Neil v. Warren County Schools et al

Filing 202

ORDER denying 189 Motion for Reconsideration, 198 MOTION for New Trial. Signed by District Judge Louise Wood Flanagan on 2/5/2024. (Pro se party has consented to receiving electronic service of all motions, notices, orders, and documents in civil cases in the Eastern District of North Carolina.) (Collins, S)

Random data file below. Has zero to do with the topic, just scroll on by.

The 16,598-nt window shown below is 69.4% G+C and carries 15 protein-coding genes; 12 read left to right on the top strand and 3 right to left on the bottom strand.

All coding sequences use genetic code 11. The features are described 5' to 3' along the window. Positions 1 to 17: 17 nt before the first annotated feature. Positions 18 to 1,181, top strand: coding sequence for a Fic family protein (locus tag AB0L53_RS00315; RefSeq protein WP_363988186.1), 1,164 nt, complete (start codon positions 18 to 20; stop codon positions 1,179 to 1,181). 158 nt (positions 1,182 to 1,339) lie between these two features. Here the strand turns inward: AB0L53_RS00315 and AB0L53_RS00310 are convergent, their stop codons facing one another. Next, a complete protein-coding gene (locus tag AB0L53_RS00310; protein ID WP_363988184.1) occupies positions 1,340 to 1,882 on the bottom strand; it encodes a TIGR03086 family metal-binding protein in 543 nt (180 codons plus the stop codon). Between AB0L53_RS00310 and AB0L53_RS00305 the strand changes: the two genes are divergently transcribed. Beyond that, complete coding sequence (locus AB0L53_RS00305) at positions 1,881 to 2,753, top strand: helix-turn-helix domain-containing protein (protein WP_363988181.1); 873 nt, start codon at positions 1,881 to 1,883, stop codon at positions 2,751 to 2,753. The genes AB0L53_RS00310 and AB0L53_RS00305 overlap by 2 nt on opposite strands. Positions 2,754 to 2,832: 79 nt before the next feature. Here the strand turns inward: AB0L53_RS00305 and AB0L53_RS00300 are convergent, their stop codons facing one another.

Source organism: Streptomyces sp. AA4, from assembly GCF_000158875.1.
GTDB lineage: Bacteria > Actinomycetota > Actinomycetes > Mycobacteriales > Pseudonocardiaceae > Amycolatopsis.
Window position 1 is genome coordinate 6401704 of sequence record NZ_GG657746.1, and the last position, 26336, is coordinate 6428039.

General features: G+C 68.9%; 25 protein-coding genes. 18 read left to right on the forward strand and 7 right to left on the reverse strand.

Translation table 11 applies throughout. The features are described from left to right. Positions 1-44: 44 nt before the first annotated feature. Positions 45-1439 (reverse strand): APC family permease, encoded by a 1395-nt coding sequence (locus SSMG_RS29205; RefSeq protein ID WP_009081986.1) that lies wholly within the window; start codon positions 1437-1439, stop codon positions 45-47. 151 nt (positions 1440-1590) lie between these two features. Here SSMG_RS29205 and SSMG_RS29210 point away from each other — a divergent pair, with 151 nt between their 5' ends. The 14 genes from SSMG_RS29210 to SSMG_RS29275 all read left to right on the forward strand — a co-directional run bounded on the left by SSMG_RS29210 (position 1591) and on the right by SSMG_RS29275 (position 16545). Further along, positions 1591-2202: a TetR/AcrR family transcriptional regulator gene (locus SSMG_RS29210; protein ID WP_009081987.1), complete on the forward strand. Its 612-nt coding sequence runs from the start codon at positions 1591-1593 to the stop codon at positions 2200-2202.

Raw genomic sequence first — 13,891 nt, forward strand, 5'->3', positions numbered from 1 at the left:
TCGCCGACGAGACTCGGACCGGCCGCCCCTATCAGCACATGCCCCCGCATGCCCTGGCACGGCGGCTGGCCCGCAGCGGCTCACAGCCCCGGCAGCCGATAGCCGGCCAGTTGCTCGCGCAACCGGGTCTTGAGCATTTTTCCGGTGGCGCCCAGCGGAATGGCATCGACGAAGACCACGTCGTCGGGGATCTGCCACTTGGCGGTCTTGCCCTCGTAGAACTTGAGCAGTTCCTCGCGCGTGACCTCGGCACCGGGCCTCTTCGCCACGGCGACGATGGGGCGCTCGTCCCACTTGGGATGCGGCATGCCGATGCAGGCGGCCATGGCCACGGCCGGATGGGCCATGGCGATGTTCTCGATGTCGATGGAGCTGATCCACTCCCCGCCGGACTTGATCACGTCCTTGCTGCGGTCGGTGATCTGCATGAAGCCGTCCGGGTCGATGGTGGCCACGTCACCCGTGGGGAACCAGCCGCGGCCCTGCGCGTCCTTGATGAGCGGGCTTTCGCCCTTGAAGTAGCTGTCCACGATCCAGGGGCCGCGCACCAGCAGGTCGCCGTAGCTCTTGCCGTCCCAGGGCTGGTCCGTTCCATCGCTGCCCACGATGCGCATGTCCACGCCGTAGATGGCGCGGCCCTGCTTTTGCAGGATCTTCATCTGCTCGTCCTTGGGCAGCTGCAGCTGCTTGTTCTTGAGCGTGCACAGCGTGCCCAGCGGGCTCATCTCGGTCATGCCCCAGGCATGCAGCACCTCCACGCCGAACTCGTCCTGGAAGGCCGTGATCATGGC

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IN THE UNITED STATES DISTRICT COURT FOR THE EASTERN DISTRICT OF NORTH CAROLINA WESTERN DIVISION NO. 5:20-CV-595-FL ANGELLA R. NEIL, Plaintiff, v. WARREN COUNTY BOARD OF EDUCATION, Defendant. ) ) ) ) ) ) ) ) ) ORDER This matter is before the court on plaintiff’s “opposition to motion for sanctions,” which the court construes as a motion for reconsideration pursuant to Rules 59 and 60 of the Federal Rules of Civil Procedure, (DE 189), and her motion for new trial (DE 198). Defendant did not file response, and the deadline to do so has expired. In this posture, the issues raised are ripe for ruling. For the following reasons, plaintiff’s motions are denied. COURT’S DISCUSSION A. Motion for Reconsideration The court first considers plaintiff’s opposition to the motion for sanctions as a motion to alter or amend the court’s October 27, 2023, judgment pursuant to Rule 59(e). Rule 59(e) allows “[a] motion to alter or amend a judgment . . . no later than 28 days after the entry of the judgment.” Fed. R. Civ. P. 59(e). The decision whether to alter or amend a judgment under Rule 59(e) is within the sound discretion of the district court. See Bogart v. Chapell, 396 F.3d 548, 555 (4th Cir. 2005); Hughes v. Bedsole, 48 F.3d 1376, 1382 (4th Cir. 1995). The United States Court of Appeals for the Fourth Circuit has recognized three reasons for granting a motion to alter or amend 1 a judgment under Rule 59(e): 1) to accommodate an intervening change in controlling law; 2) to account for the availability of new evidence; or 3) to correct a clear error of law or prevent manifest injustice. See, e.g., Zinkand v. Brown, 478 F.3d 634, 637 (4th Cir. 2007); Bogart, 396 F.3d at 555; Hutchinson v. Staton, 994 F.2d 1076, 1081 (4th Cir. 1993). “Thus, Rule 59(e), in essence, gives the district court a chance to correct its own mistake if it believes one has been made.” Zinkand, 478 F.3d at 637. Plaintiff’s motion merely restates arguments already deemed insufficient to excuse her failure to participate in the discovery process in this case. She asserts neither any “intervening change in controlling law” nor proffers “new evidence.” Pacific Ins. Co. v. American Nat’l Fire Ins. Co., 148 F.3d 396, 403 (4th Cir. 1998). Instead, plaintiff indicates that she is willing to respond to “written deposition questions” or appear remotely. (DE 189 at 5). These alternatives were found insufficient for several reasons, including plaintiff’s failure to request a remote deposition until nine minutes before the appointed time. (See DE 183 at 5). “A Rule 59(e) motion is not intended to allow for re-argument of the very issues that the court has previously decided,” DeLong v. Thomas, 790 F. Supp. 594, 618 (E.D. Va. 1991), aff’d, 985 F.2d 553 (4th Cir. 1993), and is not “intended to give an unhappy litigant one additional chance to sway the judge.” Durkin v. Taylor, 444 F. Supp. 879, 889 (E.D. Va. 1977). Plaintiff’s motion is without merit under Rule 59(e). Next, the court construes plaintiff’s motion for reconsideration in part as a motion for relief from judgment pursuant to Rule 60(b). Rule 60(b) allows the court to “relieve a party . . . from a final judgment, order or proceeding” on specified grounds. Fed. R. Civ. P. 60(b). “To prevail, a party must [make a threshold showing demonstrating]: (1) timeliness, (2) a meritorious defense, (3) a lack of unfair prejudice to the opposing party, and (4) exceptional circumstances.” Wells 2 Fargo Bank, N.A. v. AMH Roman Two NC, LLC, 859 F.3d 295, 299 (4th Cir. 2017). If those conditions are met, the movant must satisfy “one of the six enumerated grounds for relief under Rule 60(b),” which include: (1) mistake, inadvertence, surprise, or excusable neglect; (2) newly discovered evidence; (3) fraud; (4) the judgment is void; (5) the judgment has been satisfied; or (6) any other reason that justifies relief. Nat’l Credit Union Admin. Bd. v. Gray, 1 F.3d 262, 264 (4th Cir. 1993); Fed. R. Civ. P 60(b). Beginning with the threshold requirements, plaintiff fails to establish that she has a meritorious defense. Plaintiff also fails to show a lack of unfair prejudice to the opposing party or that exceptional circumstances justify revisiting the judgment. Nor does plaintiff plead any of the six enumerated grounds for relief under Rule 60(b). Plaintiff’s motion simply recycles arguments already addressed by the court, and thus, Rule 60(b) provides no remedy. See United States v. Williams, 674 F.2d 310, 313 (4th Cir. 1982) (“Where the motion is nothing more than a request that the district court change its mind, however, it is not authorized by Rule 60(b).”). Accordingly, the motion for reconsideration is denied. B. Motion for New Trial The court turns next to plaintiff’s motion for new trial under Federal Rule of Civil Procedure 59(a). Rule 59(a)(1) provides that: The court may, on motion, grant a new trial on all or some of the issues – and to any party – as follows: (A) after a jury trial, for any reason for which a new trial has heretofore been granted in an action at law in federal court; or (B) after a nonjury trial, for any reason for which a rehearing has heretofore been granted in a suit in equity in federal court. Where Rule 59(a)(1) guides the court’s actions only after a jury or nonjury trial has occurred, and no such trial has taken place in the instant case, this rule is not an appropriate means for obtaining relief. Instead, a party seeking reconsideration of an order outside the context of trial should pursue relief under Rule 59(e), discussed above. 3 The court therefore construes plaintiff’s motion for a new trial as a second motion to alter or amend the judgment pursuant to Rule 59(e). Plaintiff’s second motion, however, simply restates the same arguments made in her motion for reconsideration, which have been thoroughly considered by the court. (See DE 183, 187). For the reasons stated in section A of this order, plaintiff’s motion is without merit under Rule 59(e), and accordingly, it is denied. CONCLUSION Based on the foregoing, plaintiff’s “opposition to motion for sanctions,” (DE 189), construed as a motion to alter or amend the judgment pursuant to Rule 59(e) and a motion for relief from judgment pursuant to Rule 60(b), and plaintiff’s motion for new trial, construed as a motion for new trial under Rule 59(a) and a motion to alter or amend the judgment pursuant to Rule 59(e) (DE 198) are DENIED. SO ORDERED, this the 5th day of February, 2024. __________________________________ LOUISE W. FLANAGAN United States District Judge 4